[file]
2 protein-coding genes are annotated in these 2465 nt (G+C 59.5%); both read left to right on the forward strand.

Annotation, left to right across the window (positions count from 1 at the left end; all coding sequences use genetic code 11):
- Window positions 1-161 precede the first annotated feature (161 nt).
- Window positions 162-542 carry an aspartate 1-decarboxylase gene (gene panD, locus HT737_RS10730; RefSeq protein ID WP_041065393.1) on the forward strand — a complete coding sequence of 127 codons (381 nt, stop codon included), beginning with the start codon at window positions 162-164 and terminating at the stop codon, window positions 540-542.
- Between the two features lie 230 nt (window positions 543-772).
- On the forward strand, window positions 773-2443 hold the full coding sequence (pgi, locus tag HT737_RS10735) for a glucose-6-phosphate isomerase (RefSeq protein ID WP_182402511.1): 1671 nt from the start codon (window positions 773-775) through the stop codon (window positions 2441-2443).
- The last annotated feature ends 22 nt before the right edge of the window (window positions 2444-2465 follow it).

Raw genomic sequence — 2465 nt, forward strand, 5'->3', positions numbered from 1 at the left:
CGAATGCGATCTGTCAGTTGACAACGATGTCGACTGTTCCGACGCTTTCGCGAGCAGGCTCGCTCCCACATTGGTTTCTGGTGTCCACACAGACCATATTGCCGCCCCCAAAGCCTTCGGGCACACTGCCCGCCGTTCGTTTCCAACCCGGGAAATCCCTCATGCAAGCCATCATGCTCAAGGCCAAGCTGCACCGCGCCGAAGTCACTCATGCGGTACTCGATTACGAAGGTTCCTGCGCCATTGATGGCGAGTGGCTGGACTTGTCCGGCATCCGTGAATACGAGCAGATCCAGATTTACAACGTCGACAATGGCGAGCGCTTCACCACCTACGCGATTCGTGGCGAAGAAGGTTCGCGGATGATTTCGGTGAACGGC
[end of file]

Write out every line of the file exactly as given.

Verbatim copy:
2 protein-coding genes are annotated in these 2465 nt (G+C 59.5%); both read left to right on the forward strand.

Annotation, left to right across the window (positions count from 1 at the left end; all coding sequences use genetic code 11):
- Window positions 1-161 precede the first annotated feature (161 nt).
- Window positions 162-542 carry an aspartate 1-decarboxylase gene (gene panD, locus HT737_RS10730; RefSeq protein ID WP_041065393.1) on the forward strand — a complete coding sequence of 127 codons (381 nt, stop codon included), beginning with the start codon at window positions 162-164 and terminating at the stop codon, window positions 540-542.
- Between the two features lie 230 nt (window positions 543-772).
- On the forward strand, window positions 773-2443 hold the full coding sequence (pgi, locus tag HT737_RS10735) for a glucose-6-phosphate isomerase (RefSeq protein ID WP_182402511.1): 1671 nt from the start codon (window positions 773-775) through the stop codon (window positions 2441-2443).
- The last annotated feature ends 22 nt before the right edge of the window (window positions 2444-2465 follow it).

Raw genomic sequence — 2465 nt, forward strand, 5'->3', positions numbered from 1 at the left:
CGAATGCGATCTGTCAGTTGACAACGATGTCGACTGTTCCGACGCTTTCGCGAGCAGGCTCGCTCCCACATTGGTTTCTGGTGTCCACACAGACCATATTGCCGCCCCCAAAGCCTTCGGGCACACTGCCCGCCGTTCGTTTCCAACCCGGGAAATCCCTCATGCAAGCCATCATGCTCAAGGCCAAGCTGCACCGCGCCGAAGTCACTCATGCGGTACTCGATTACGAAGGTTCCTGCGCCATTGATGGCGAGTGGCTGGACTTGTCCGGCATCCGTGAATACGAGCAGATCCAGATTTACAACGTCGACAATGGCGAGCGCTTCACCACCTACGCGATTCGTGGCGAAGAAGGTTCGCGGATGATTTCGGTGAACGGC